This is about as green as it has gotten this year. Part of it is this particular area is drier than others but over all it is indeed going to drought. The water is good sweet water with a tad of the cow next to you flavor I suspect as cattle have a pretty tough stomach. If you drink that water though there might be some intestinal ramifications lol.
I drink NO natural waters without ultra fine filtration. THe cheapest way to filter your water is one of the many “straw filters out there). They are inexpensive protection, just don’t let them freeze after their first use. Honestly I haven’t had to resort to using even a stock tank for the 20 years I lived here. I always bring adequate supply in the form of frozen water bottles in an ice chest. I stuff water bottles in every spare crevice of my ATV and truck. This is dry country, almost a desert at 14 inches of rain a year. Carry enough water for 3 days minimum with you is my advice. Being without water is a bad thing…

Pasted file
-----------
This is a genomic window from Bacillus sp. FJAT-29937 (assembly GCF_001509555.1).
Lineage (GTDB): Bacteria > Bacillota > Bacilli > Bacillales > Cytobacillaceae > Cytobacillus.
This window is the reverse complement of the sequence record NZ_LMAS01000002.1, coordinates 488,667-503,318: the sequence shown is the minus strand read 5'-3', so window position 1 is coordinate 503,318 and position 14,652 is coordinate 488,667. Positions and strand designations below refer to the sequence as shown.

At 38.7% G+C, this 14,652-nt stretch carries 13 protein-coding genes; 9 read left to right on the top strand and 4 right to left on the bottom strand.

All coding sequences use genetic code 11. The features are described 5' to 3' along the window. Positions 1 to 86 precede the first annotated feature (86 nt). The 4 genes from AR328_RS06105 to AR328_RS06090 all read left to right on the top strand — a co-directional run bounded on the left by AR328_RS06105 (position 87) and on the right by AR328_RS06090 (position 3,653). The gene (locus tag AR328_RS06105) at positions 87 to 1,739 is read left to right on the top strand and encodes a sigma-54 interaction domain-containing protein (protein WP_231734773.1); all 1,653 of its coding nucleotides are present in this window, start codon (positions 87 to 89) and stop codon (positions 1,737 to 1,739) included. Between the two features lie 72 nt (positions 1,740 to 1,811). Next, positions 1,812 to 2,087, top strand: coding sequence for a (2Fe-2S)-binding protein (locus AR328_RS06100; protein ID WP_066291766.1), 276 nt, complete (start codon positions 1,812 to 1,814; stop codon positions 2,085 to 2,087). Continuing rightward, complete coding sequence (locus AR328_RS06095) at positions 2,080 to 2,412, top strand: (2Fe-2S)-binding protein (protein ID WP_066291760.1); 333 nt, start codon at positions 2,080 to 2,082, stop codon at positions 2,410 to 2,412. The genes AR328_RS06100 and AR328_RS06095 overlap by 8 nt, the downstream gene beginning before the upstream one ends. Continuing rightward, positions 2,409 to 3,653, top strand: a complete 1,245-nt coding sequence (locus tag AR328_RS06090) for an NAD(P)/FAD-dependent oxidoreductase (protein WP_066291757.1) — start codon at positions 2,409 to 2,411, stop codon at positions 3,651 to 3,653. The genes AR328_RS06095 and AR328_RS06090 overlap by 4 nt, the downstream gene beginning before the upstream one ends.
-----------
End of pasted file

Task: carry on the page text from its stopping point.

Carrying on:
Brown Season twilight landscapes are always dark, some are more colorful than others. When the veil of clouds is heavy, the shade and hues become muted with the encroaching dusk. Unfettered light causes an entirely different result… here, browns are in full display. I spend a lot of time working twilight skies/landscapes and find them challenging to reproduce accurately. It would be very easy to turn up the sky colors but I’m trying really hard to be a photorealist. This is as close as I can get this to how I experienced the scene. I find that an infinite spectrum of variable twilight exists and are mostly “capturable” with the right gear.